“Your outstanding accomplishments in the areas of fiction, non-fiction creative writing and scholarship mark you as a person of exceptional ability,” Beck said of McGlynn. “Your imagination, sense of empathy and mastery of the craft of writing enrich the lives of all who read your work. You are not only a wonderful creative writer but are also an excellent literary scholar.”
McGlynn joined the Lawrence faculty in 2006 after earning a bachelor’s degree in English and philosophy from the University of California, Irvine. He also earned master and doctorate degrees from the University of Utah.
Andrew Mast, assistant professor of music and director of bands, received Lawrence’s Young Teacher Award in recognition of demonstrated excellence in the classroom and the promise of continued growth.
In addition to conducting the Lawrence Wind Ensemble and the Symphonic Band, Mast teaches courses in band history, conducting, music education and the Freshman Studies program. Under this direction, the Wind Ensemble was recognized this spring by DownBeat magazine in its annual student music awards competition as the nation’s best in the classical group division, which encompasses chamber ensembles, bands and orchestras from around the country.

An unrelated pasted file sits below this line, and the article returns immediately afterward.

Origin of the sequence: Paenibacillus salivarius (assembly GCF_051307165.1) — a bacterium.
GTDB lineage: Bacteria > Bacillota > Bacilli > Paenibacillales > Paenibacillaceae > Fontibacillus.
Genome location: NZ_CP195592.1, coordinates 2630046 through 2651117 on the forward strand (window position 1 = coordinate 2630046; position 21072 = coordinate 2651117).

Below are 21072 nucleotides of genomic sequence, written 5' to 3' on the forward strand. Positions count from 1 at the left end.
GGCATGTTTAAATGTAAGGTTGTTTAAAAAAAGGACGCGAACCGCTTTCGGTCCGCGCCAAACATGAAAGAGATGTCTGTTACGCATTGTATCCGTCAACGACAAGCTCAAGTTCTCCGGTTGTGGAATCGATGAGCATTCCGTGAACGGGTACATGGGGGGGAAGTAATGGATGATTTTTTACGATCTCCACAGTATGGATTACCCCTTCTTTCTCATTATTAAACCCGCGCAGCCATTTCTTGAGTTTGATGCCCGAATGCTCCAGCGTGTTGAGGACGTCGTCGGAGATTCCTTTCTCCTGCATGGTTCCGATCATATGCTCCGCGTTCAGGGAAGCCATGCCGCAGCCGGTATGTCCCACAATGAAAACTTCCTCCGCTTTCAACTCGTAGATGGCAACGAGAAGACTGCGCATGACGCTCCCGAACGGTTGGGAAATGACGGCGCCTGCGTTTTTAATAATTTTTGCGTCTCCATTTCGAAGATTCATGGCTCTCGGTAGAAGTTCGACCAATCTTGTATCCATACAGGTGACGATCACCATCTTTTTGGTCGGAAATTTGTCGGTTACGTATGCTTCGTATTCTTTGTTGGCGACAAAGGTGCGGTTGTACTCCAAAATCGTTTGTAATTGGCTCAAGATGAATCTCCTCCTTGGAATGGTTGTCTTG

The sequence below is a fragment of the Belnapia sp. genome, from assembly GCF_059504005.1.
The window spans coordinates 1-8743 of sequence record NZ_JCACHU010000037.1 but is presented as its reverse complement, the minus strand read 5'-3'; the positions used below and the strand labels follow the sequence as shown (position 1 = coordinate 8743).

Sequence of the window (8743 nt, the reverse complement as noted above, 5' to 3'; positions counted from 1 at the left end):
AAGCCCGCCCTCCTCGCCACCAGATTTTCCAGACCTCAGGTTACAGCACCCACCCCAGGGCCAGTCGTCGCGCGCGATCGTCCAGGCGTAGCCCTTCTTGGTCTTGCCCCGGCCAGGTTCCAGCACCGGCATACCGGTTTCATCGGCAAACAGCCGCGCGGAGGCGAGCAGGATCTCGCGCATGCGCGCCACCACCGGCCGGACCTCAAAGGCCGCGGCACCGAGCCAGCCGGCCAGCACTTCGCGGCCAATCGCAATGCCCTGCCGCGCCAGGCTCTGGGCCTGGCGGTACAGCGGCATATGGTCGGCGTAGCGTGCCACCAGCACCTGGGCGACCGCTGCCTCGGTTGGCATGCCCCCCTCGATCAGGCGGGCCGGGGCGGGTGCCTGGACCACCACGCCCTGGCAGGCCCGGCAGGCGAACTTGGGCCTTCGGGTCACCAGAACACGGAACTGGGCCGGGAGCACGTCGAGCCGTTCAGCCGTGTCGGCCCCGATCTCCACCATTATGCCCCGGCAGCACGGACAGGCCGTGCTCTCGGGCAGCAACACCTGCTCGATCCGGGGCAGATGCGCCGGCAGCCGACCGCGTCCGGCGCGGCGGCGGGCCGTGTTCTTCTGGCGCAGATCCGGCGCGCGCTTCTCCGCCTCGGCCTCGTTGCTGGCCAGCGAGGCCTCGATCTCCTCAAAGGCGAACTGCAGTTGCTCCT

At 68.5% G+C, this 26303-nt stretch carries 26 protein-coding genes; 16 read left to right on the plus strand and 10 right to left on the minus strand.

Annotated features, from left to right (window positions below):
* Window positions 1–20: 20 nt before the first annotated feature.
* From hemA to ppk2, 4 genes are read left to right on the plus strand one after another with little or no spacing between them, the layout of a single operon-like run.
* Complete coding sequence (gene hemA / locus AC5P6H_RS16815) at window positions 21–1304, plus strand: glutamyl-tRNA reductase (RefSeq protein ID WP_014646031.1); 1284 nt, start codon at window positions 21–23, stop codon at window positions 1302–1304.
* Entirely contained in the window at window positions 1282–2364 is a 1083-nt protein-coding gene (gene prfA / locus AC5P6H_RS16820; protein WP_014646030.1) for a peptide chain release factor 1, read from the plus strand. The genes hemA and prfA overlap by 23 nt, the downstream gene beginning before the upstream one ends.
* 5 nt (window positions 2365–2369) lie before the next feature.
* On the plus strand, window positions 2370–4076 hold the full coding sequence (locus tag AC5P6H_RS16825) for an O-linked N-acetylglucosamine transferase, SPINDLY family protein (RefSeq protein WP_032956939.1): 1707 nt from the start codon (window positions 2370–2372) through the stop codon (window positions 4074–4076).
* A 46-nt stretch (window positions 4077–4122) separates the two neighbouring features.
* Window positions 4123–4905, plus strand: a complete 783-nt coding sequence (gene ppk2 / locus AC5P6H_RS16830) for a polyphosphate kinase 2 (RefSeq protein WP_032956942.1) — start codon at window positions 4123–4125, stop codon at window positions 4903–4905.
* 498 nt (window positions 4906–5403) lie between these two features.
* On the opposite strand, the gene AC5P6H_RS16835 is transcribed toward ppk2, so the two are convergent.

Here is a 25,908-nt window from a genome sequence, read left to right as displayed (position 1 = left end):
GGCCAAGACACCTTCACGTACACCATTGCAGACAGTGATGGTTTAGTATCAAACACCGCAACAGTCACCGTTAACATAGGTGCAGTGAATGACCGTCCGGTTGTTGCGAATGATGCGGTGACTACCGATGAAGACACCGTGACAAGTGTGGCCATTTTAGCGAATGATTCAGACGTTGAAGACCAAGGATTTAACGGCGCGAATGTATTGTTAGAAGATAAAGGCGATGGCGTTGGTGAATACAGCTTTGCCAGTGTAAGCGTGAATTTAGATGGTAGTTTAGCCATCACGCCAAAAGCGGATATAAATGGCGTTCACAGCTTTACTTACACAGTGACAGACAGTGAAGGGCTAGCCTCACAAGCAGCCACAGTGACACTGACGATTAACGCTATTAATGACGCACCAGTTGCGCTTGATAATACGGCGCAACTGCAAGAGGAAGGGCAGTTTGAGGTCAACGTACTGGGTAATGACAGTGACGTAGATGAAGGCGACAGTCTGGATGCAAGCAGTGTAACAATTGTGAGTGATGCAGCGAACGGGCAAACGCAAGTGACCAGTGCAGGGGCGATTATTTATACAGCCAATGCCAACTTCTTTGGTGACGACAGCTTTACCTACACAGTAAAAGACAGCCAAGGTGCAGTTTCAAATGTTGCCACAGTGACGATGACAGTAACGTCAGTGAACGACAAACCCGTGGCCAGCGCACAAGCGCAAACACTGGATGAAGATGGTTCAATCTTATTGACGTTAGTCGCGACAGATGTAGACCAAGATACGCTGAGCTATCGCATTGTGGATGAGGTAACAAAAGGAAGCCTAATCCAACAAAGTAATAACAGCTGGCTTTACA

He is a frequent guest conductor and has led honor bands and festivals throughout the Midwest, as well as the Pilzen Conservatory in the Czech Republic. He co-founded and serves as president of the Vincent Persichetti Society, an organization dedicated to the work of the prolific 20th-century American composer.
“Your passion, enthusiasm and friendly approach have made you a very successful teacher and a valued member of the Lawrence community,” Burrows said in presenting Mast his award. “Your students hold you in high regard both as a teacher and conductor. Many students in your ensembles describe their experience as transformative, both musically and personally.”
Mast joined the conservatory faculty in 2004. He earned bachelor and doctorate degrees from the University of Iowa and also holds a master’s degree from the University of Minnesota.